Appeals court rules federal courts can hear lawsuits in property tax foreclosure cases

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SAGINAW COUNTY, Mich. (WJRT) – A legal victory for people who have lost their homes in property tax foreclosures, as federal courts can now hear these types of cases.

It was in July when the Michigan Supreme Court ruled counties can’t keep the profits from property sales resulting from tax foreclosures.

The dust is still settling on how much money counties are going to have to pay back, and to whom.

It could be billions of dollars when you combine the totals from all 83 Michigan counties.

Attorney Phil Ellison says people who had their homes taken by the government in a property tax foreclosure had to file lawsuits in state courts. That changed yesterday.

“The ruling for a long time is that you could never go to federal court regarding takings claims,” Ellison says.

But the U.S. Sixth Circuit Court of Appeals has ruled people who have had their homes taken by local governments because they failed to pay property taxes, and then the government sold their homes without passing along the profits, can now file lawsuits in federal court.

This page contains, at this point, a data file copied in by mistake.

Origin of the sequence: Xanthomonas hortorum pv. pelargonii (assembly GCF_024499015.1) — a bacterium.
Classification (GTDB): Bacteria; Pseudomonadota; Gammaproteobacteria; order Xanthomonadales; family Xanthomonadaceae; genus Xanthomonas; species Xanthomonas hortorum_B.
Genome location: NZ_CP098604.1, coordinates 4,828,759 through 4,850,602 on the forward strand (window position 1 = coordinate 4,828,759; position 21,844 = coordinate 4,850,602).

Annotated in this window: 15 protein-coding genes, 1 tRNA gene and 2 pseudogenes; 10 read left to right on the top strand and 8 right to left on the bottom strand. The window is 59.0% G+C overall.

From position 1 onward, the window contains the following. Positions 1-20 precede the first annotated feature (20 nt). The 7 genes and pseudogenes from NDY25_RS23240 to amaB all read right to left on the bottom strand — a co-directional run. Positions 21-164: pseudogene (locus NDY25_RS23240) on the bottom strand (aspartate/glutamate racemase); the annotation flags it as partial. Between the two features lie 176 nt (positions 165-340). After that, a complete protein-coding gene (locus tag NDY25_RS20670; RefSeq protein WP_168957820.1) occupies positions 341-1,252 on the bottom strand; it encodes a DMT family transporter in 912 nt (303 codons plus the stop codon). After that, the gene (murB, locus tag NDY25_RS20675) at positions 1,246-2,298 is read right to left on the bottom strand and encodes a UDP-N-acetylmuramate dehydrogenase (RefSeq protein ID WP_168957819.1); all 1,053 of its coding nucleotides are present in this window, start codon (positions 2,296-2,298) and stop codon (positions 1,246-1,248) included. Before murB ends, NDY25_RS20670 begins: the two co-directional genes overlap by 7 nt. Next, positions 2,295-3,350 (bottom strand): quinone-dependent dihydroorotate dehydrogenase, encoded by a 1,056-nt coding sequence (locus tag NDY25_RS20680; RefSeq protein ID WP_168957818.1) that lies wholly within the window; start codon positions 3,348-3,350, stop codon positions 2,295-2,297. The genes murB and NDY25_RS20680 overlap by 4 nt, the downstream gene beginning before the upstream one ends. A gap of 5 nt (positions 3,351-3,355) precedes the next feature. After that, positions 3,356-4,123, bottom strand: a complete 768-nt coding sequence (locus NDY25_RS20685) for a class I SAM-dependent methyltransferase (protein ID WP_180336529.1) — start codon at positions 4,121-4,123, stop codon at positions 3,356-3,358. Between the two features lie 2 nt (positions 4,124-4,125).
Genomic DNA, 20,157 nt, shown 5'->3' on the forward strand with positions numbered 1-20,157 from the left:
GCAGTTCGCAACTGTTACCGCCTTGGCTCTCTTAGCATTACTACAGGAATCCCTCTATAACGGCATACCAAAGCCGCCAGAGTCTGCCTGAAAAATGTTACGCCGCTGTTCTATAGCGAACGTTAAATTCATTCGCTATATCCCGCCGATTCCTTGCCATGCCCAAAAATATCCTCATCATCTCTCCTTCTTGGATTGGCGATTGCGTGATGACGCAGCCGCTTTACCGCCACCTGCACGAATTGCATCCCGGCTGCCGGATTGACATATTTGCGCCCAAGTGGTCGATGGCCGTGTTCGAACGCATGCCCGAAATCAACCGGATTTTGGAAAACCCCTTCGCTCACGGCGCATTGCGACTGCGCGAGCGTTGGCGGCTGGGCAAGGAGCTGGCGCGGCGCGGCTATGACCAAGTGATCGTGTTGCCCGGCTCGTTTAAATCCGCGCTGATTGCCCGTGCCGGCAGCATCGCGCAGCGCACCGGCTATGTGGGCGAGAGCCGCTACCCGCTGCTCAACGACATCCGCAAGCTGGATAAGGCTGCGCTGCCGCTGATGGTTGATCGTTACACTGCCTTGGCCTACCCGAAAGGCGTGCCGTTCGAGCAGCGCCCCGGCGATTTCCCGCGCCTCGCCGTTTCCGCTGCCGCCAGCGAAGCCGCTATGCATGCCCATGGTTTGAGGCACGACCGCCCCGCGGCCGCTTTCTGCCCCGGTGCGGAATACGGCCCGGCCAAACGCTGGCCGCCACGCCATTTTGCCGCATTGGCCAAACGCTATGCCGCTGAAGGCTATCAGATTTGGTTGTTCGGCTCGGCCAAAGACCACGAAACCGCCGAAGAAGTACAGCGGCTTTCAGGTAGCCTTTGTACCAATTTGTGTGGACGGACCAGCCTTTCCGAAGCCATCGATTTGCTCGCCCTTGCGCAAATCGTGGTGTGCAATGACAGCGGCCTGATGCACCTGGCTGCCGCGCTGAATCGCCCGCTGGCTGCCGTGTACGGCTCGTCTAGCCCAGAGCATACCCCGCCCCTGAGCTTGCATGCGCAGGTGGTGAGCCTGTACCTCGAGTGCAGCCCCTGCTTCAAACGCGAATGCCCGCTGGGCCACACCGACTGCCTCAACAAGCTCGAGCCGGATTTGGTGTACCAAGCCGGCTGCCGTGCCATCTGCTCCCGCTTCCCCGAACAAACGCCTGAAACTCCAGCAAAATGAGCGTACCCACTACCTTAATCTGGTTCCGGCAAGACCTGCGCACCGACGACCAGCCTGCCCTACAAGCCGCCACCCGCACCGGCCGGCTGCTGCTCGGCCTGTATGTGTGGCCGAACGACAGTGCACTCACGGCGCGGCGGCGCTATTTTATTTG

Attorney Phil Ellison began this legal crusade five years ago with Donald Freed, whose home was foreclosed on in Gratiot County after he owed about a thousand dollars in property taxes and late fees.

“There are a number of reasons people fail to pay their property taxes, some of them, in the case of Mr. Freed, he got notices in the mail, he couldn’t read them, so he didn’t know he owed,” says Ellison.

The state Supreme Court ruled its unconstitutional for counties to keep all the money from the sale of homes like Freed’s, but Ellison says now the legal playing field is a little more even.

“We want to be in federal court because we think we are going to get a better chance of making our arguments to a judge, who is a little more neutral, and a little more detached from the home counties of these particular cases,” he says.

Ellison says this latest ruling will open the flood gates for people to file claims in federal court and expects several class-action lawsuits to end up there.

“It is important to get a hold of lawyers office as soon as possible, because these federal court houses are now open, and can hear these cases, but there are time limits,” says Ellison.

I did talk to one county treasurer who did not want to comment on this new ruling, and they are still trying to determine how much money counties will eventually owe and for some counties, it could be millions of dollars.

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